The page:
How often do we encounter loss and love back-to-back; death and life, back-to-back; the sacred and the profane, back-to-back; equilibrium and turbulence, back-to-back; grumble and gratitude, back-to-back?
On a grand scale as well as in our ordinary, everyday lives, the extremes of our human reality jostle for attention and take up sometimes uncomfortable residence beside each other.
Christina Bryer's fragile porcelain form shares the Antarctic ocean floor with a Nemertine (ribbon worm) - photo: Shawn Harper
The subject of polarities is a vast one that could quickly lead to the exploration of many corners and layers of both our individual and communal existence. The reason I bring it up is because there's evidence of this paradoxical 'back-to-back-ness' everywhere one looks at the moment and it seems to be happening as insistently on a personal level as on a local, regional, national and global one. There are junctions and disjunctions, congruencies and disparities, fractures and healing opportunities at just about every turn.
As has been the case since the beginning of time, light and dark are in the throes of emphatically announcing their different potentials to the world.
Take yesterday, for example - in the States, the exemplary (and - charmingly - domestic-as-oatmeal) Obama family was shown bonding delightedly with their new puppy; at the same time, Barack's head must have been dogged by ongoing issues of concern for the people of Afghanistan and Iran. Beyond the comforting domain of family, his nation's top sixteen banks are under question and under scrutiny; safety and threat, back-to-back.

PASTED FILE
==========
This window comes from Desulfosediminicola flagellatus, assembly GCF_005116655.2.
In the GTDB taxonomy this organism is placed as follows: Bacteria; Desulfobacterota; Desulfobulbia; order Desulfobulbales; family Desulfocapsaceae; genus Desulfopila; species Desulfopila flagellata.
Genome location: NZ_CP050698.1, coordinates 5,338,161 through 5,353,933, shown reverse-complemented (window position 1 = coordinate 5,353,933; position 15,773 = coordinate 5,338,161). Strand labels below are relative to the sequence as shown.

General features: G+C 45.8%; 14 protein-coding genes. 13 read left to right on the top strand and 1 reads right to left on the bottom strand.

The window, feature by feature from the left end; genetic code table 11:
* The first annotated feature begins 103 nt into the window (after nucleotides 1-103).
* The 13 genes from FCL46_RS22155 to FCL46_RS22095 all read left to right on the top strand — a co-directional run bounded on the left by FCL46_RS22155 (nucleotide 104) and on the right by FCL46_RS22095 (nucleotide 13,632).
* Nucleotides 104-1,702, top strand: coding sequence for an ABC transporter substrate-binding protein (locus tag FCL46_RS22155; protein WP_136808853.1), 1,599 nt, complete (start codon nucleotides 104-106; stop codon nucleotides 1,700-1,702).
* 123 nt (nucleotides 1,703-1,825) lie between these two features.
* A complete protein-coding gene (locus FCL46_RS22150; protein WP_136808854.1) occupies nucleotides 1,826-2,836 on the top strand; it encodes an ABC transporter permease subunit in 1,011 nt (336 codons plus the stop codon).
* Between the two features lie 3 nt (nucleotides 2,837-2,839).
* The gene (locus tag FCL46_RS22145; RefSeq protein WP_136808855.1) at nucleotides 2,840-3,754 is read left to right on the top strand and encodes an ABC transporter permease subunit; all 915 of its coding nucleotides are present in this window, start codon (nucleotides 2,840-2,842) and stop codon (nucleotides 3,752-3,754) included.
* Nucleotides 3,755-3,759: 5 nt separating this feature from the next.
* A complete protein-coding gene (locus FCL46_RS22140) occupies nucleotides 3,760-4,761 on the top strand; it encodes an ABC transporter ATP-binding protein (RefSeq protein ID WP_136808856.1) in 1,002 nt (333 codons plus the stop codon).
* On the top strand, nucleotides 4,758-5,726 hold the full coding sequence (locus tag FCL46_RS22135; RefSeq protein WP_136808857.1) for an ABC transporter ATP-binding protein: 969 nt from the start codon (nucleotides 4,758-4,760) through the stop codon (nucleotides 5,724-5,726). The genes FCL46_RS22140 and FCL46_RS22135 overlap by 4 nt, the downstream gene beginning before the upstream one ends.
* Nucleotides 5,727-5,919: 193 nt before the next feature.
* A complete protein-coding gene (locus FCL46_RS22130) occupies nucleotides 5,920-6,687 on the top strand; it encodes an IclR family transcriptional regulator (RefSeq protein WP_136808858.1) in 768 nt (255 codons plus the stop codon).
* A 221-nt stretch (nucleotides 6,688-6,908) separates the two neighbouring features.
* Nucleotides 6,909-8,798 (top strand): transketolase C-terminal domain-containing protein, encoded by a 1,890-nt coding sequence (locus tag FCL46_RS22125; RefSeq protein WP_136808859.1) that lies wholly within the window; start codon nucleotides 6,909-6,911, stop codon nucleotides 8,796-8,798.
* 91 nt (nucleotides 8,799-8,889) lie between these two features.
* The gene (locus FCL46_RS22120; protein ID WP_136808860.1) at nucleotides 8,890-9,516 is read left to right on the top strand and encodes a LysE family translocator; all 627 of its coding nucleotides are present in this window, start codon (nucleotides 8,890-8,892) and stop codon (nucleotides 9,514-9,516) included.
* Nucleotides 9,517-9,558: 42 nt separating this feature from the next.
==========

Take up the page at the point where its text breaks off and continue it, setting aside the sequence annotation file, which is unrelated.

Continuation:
In Zimbabwe, where Mugabe continues his despotic reign of terror, small acts of kindness are lifelines to hope; survival, a daily triumph. In Fiji, one man's hunger for power has led to violence and chaos - and the world is protesting, 'this is not okay.' In South Africa, Jacob Zuma (bigamist, alleged rapist, a man with blatantly questionable morals and ethics) looks likely to become the country's new president... and even as pre-election tensions rise, people around the world are being inspired to take positive action towards the ever-increasing tragedy of South African children orphaned by the HIV/Aids crisis.
In my own small home town of Dunedin, the Rugby Stadium issue (I want to whisper and shout about it at the same time, gross absurdity that it is) has brought out the very best and worst in people. The lack of insight demonstrated by the deluded folk driving the pro-stadium madness has drawn us out of our complacency and onto the streets to protest. The sense of a community united is more palpable today than it's been in ages - or so it feels to me.
Every day, we are witness to (and by proxy, participants in?) acts of brutality and courage, cowardice and compassion, greed and generosity, despair and promise. I'm not sure what it is I'm trying to say here; certainly I had no idea this was what I'd write today, nor where I'd end up.
I started with a question, and it looks as though I'm finishing with one. I ask it of myself, of course - ought not we to be our own first port of call? - and put it out to you, too. What is being asked of us in these times?